After election, Kenyan opposition leader plans more protests

October 31, 2017
Kenyan opposition leader Raila Odinga.

NAIROBI, Kenya (AP) — Kenyan opposition leader Raila Odinga on Tuesday harshly criticized an election rerun in which President Uhuru Kenyatta was declared the winner, saying it should be scrapped in favor of yet another vote and that the opposition would continue to protest in the streets.

Odinga’s first public comments since election results were announced Monday suggested that Kenya’s political and ethnic tensions are likely to fester. The opposition leader, who boycotted the Oct. 26 vote, hinted that his supporters could appeal to the nation’s highest court to nullify a presidential election for the second time since August.

“We shall see to it that we conduct a free, fair and credible presidential election as ordered by the Supreme Court,” Odinga said. “It’s in our best interests that we do so sooner rather than later.”

The court invalidated the Aug. 8 election in which Kenyatta was declared the winner after finding what it called “irregularities and illegalities.” Odinga, whose petition alleging vote-rigging led to the court’s ruling, boycotted Thursday’s vote because he said electoral reforms had not been made.

Kenyatta has said he expects legal challenges to the latest election, which he won with an overwhelming 98 percent of the vote because he faced no significant challenge.

The opposition also plans “economic boycotts, peaceful procession, picketing and other legitimate forms of protest,” said Odinga, emphasizing that demonstrations would be peaceful.

However, his supporters have often clashed with police in Nairobi slums and opposition areas in western Kenya since the latest election. At least nine people have been killed. The opposition accuses security forces of using excessive force, while the government says Odinga’s camp has incited violence.

“If there is no justice for the people, let there be no peace for the government,” Odinga said Tuesday.

Although opposition areas were generally quiet after Odinga’s announcement, the unrest since the election has highlighted divisions that continue to roil East Africa’s economic hub.

European Union election observers said actions by Kenya’s rival political camps have damaged the electoral process and put Kenyans and their institutions in “an extremely difficult position.”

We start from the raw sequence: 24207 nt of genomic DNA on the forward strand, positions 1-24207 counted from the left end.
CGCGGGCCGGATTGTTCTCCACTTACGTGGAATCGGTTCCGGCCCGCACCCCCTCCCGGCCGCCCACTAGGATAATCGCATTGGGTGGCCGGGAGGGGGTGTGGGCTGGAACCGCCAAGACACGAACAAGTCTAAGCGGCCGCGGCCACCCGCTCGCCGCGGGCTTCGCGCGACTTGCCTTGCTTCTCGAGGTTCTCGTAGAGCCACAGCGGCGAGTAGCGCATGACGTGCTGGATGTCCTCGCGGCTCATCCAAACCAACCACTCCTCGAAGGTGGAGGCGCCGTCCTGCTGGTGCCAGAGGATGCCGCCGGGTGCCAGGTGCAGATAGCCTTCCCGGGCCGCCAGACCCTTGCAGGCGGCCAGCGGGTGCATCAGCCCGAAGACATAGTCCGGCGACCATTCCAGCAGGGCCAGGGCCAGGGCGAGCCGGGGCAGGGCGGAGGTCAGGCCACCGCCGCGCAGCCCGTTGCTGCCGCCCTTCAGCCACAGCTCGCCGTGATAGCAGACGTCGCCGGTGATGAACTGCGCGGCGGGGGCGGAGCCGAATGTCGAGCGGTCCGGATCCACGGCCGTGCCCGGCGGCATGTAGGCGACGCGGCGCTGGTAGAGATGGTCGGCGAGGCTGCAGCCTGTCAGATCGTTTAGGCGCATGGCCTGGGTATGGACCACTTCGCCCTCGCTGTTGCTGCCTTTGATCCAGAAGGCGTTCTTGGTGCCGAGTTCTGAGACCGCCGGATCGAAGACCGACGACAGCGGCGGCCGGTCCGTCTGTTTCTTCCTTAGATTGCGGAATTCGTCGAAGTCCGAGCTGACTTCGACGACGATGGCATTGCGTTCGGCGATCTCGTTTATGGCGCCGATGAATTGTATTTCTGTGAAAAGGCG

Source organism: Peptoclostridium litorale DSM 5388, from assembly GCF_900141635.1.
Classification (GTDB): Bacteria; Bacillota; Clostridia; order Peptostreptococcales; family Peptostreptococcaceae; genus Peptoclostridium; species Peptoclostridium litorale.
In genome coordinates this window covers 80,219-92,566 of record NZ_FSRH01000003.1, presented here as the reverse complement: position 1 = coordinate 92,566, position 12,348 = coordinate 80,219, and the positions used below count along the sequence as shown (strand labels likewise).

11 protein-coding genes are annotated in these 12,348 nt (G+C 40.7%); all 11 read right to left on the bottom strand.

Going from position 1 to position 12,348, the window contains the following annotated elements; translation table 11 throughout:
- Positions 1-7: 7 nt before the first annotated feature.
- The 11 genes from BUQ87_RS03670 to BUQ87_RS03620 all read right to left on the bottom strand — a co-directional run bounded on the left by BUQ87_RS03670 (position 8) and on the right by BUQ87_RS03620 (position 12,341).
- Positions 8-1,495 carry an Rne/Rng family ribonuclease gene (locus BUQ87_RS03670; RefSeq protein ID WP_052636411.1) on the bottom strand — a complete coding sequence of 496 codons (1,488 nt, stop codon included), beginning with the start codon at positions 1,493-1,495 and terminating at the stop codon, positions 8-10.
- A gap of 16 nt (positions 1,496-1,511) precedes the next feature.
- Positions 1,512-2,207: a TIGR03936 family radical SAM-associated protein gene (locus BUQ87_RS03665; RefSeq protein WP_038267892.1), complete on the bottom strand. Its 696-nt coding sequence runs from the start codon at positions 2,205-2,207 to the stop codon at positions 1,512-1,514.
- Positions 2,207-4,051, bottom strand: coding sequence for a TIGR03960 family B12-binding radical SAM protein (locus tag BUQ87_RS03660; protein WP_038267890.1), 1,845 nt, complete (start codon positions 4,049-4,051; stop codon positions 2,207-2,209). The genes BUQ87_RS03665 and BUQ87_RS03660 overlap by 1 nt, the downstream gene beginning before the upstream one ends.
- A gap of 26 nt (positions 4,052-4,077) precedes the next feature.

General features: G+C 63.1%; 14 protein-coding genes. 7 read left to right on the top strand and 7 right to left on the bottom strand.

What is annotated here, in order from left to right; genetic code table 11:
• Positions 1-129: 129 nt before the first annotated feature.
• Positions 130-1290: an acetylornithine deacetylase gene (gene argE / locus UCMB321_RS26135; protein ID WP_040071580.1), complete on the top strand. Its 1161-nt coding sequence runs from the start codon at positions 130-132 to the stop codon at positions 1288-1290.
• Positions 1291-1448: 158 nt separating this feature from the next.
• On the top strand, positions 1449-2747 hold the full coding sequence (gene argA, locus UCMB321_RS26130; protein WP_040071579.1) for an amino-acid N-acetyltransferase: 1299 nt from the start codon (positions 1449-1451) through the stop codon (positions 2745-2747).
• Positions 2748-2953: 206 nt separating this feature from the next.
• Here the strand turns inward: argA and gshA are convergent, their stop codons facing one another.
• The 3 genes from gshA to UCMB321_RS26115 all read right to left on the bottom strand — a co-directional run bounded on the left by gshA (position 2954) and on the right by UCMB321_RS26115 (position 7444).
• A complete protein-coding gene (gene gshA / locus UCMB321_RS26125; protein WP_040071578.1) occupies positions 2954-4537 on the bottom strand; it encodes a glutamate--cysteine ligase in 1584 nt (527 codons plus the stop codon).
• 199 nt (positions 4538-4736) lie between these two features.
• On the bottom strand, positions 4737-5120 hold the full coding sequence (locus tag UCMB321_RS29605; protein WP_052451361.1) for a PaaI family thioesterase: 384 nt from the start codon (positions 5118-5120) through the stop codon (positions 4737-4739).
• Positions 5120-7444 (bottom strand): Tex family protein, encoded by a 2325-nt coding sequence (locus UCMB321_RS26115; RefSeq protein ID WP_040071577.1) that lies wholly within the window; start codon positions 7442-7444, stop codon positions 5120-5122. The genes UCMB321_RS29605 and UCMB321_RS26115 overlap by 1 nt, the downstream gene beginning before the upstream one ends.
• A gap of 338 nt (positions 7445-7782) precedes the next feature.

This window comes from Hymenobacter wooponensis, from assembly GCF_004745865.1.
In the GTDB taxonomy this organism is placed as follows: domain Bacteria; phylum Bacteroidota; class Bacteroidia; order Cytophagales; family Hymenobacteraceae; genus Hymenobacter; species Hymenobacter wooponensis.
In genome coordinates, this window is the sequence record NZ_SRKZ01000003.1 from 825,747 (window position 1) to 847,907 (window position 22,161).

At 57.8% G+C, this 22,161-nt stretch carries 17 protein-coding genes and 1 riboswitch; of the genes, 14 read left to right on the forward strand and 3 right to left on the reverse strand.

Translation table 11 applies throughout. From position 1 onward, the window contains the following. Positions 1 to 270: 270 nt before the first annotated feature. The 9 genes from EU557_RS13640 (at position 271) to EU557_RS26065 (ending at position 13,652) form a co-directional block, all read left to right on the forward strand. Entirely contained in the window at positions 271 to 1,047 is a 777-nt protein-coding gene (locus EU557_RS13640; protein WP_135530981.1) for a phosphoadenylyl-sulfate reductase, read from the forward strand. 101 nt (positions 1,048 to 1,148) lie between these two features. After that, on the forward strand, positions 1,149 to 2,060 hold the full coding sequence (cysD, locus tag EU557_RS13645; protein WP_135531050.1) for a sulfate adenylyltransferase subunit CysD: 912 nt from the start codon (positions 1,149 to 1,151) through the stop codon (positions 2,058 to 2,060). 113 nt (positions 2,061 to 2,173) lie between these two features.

The EU, whose observer mission was smaller than in the August election, said there has been intimidation of the judiciary, attacks on the election commission, efforts to disrupt the electoral process and some cases of excessive use of force by police. However, it said polling and counting was “generally well administered” and that there were some technical improvements.

Kenyan business and religious leaders pleaded for calm in a country weary of tension. The head of a business association, Nderitu Mwangi of the Hood Group, said companies have suffered big losses because of the turmoil.

The vote has left the country “grossly divided along ethnic and political lines,” The National Council of Churches of Kenya said.

Kenya’s election commission has said the turnout of registered voters in the Oct. 26 election was about 40 percent, compared with roughly twice that in the August balloting. Odinga remained on the ballot and still got 73,000 votes, or just under 1 percent. In August, he received 45 percent to Kenyatta’s 54 percent.

Voting did not take place in two dozen of Kenya’s 290 constituencies due to opposition protests, although the election commission cited an election law that says final results can be announced if the outcome is not affected by the tally in areas that didn’t vote.

Odinga, who is from the Luo ethnic group, and Kenyatta, who is a Kikuyu, also faced off in a 2013 election similarly marred by allegations of vote-rigging. The opposition leader also ran unsuccessfully in 2007, and ethnic-fueled animosity after that vote killed more than 1,000 people and forced 600,000 from their homes.

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